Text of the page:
Who do I get to be mad at?

(Genevieve Biggs) #1

I feel like @Brenda. Who do I get to be mad at for brainwashing me that veggies are across the board healthy and should be the majority of your diet? As I’ve been researching ZC, I’m more and more sure that most vegetables are inflammatory for me. Part of this is due to the better part of 4 years spent eating vegan/vegetarian, and thus inducing certain intolerances. I already notice the difference between meals with and without veggies, now that I’m aware.

So, who do I get to be mad at? :laughing:

(Karen Parrott) #2

Get mad at anyone you want to for 5 whole minutes, then go about putting the SAD recommendations behind you.

Onward and here’s to the new normal. I still repeat 5 minutes here and there, even 6 years into food sobriety.

(Paul Jaeger ) #3

Love the term “food sobriety” Thanks

(L. Amber O'Hearn) #4

Those Guideline “Scientists”. There is not and never has been evidence that fruitsandvegetables are necessary or beneficial, let alone the specific 5-a-day, or whatever nonsense they are pushing. It’s all observational/epidemiological/hypothesis-generation level science.

(Carol E. ) #5

Years ago I began my journey when I stumbled upon the Weston A. Price Foundation. I will never forget the last tenet of their beginner guidelines:

“Think positive thoughts and practice forgiveness.”

I learned good lessons there and now believe it is very important to focus on the blessing of being Keto enlightened.

Keto On!

(Ben) #6

You could get mad at the Produce For Better Health Foundation. They came up with the 5-a-day slogan as a marketing ploy in 1991 https://en.wikipedia.org/wiki/Fruits_%26_Veggies_–_More_Matters#History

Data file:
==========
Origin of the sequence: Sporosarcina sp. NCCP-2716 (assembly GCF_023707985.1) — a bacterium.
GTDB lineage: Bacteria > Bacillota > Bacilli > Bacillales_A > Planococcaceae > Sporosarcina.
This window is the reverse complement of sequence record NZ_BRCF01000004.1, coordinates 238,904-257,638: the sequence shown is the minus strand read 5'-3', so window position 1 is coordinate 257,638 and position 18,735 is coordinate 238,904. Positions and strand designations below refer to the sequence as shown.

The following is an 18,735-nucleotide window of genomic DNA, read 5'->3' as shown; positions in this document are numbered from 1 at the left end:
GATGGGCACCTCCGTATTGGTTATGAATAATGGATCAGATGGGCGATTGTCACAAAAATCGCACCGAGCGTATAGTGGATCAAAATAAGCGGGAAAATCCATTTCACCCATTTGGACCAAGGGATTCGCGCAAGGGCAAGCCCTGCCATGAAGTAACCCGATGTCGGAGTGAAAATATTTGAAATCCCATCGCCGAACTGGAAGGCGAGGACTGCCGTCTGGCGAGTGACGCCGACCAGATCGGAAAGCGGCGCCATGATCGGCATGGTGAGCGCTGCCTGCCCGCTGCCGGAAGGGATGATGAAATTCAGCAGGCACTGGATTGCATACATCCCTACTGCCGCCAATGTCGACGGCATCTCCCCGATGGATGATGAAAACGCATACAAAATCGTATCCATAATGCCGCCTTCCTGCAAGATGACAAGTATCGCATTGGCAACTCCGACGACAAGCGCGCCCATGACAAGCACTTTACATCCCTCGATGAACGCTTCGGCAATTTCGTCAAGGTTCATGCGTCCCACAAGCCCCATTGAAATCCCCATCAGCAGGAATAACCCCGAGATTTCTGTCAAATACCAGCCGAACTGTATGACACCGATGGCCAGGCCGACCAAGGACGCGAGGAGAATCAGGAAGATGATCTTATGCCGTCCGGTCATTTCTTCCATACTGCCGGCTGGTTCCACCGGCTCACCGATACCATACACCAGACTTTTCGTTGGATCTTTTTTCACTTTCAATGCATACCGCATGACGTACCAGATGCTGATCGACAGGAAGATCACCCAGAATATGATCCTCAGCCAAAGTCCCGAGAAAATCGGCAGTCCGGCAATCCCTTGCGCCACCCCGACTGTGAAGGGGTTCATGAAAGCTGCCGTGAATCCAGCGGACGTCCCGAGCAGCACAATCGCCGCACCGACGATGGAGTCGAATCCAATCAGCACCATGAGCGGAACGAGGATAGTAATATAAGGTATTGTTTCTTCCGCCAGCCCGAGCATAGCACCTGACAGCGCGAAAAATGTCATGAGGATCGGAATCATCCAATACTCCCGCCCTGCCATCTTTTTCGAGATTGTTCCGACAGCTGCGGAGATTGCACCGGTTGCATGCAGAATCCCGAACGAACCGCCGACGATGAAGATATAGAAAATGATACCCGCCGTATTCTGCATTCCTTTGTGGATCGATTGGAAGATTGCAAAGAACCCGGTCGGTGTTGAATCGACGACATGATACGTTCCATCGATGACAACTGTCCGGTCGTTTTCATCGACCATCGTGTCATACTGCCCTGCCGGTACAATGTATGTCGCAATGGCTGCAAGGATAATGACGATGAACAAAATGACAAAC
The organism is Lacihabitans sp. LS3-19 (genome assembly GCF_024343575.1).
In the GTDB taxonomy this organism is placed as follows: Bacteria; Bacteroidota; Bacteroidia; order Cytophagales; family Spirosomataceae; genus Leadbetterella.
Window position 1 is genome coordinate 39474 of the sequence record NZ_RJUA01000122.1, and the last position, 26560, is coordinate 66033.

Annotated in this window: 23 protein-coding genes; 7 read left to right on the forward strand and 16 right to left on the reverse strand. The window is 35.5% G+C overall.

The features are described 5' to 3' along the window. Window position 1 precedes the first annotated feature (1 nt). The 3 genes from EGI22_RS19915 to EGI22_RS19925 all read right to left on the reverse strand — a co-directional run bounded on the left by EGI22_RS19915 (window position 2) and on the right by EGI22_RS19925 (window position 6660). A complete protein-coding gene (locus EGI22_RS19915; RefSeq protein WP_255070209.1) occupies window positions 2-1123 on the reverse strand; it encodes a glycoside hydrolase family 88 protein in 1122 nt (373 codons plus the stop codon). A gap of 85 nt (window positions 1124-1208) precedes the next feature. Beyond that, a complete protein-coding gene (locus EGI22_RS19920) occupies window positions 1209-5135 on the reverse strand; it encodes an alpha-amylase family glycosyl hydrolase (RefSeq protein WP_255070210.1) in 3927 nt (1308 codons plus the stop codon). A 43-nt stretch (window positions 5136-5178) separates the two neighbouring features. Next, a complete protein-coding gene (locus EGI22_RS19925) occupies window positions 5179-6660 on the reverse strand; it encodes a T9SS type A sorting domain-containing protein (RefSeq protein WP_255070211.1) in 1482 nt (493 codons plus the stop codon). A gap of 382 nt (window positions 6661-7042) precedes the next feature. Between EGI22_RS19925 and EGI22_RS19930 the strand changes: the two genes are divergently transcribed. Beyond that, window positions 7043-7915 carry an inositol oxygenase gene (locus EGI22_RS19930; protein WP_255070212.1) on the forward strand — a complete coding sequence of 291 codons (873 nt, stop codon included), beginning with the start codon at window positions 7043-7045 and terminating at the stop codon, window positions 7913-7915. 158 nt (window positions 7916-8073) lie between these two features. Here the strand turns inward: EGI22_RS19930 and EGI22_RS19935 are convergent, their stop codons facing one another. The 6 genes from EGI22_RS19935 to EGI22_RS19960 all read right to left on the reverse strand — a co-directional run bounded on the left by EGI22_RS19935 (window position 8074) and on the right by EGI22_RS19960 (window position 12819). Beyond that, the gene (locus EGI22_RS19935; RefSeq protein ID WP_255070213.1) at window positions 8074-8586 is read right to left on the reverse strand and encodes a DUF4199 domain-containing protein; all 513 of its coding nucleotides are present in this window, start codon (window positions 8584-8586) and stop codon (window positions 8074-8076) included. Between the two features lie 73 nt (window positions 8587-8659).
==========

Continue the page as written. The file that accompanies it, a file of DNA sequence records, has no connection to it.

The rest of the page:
Here’s the list of their donors - It’s like a who’s who of the Big Food industry

(Tom Seest) #7

I’d just channel the anger into a better tomorrow for you and everyone you know.

You’re unlikely to be able to change those who you could blame, so I’d use the energy for a more positive purpose.

But, if you need to vent and get over it, blame me. I’ve got big shoulders, and I can take it.

(Genevieve Biggs) #8

Thanks, Tom. I can’t blame you. You’re to amazing and helpful. :blush:

(Erin Macfarland ) #9

How do you deal with the pleasure factor? I love veggies. I garden. I love meat, don’t get me wrong, but how do you give up veggies??

(Genevieve Biggs) #10

I give up veggies when I can recognize they make me sick. I can’t enjoy them anymore. :disappointed:

(L. Amber O'Hearn) #11

What you do is give them up temporarily, and thereby find out if there is anything that makes them worth giving up.

(Genevieve Biggs) #12

What @amber said. :smiley:

(flyferretschef) #14

Withdrew my post because @amber said it better.

(Erin Macfarland ) #15

No judgment, just curious, how do they make you sick?

(Georgette) #16

I’ve found cruciferous vegetables make me bloated and gassy. I handle nightshades quite well. I’m trying to like kale(even though that is a pain in the ass), green beans are a go to. I miss carrots and peas. Like seriously miss carrots and peas

(Genevieve Biggs) #17

I haven’t been able to go through the full elimination process yet, but I am highly suspect of cruciferous vegetables. They make me bloated and feel icky. Not sure about the rest.

(L. Amber O'Hearn) #18

Fortunately, there’s no good reason to eat kale, so you don’t have to put yourself through that. :wink:

(Erin Macfarland ) #19

I don’t miss stuff like cake and cookies, but dates, figs, sweet potatoes?? Oh man…heartbreaking:(

(Georgette) #20

My husband is doing a “clean” diet. I’m trying to show him that kind of crap is delicious. It’s like eating weeds. :cry:

(Scott Shillady) #21

@amber I would like to to thank you,:carl:, and :richard: for the Carnivore podcast for opening my eyes to the fact that we really do not have a need for vegetables to be a part of our diets. I have never liked vegetables and after reading quite a bit on the subject I now feel very comfortable in not having to eat them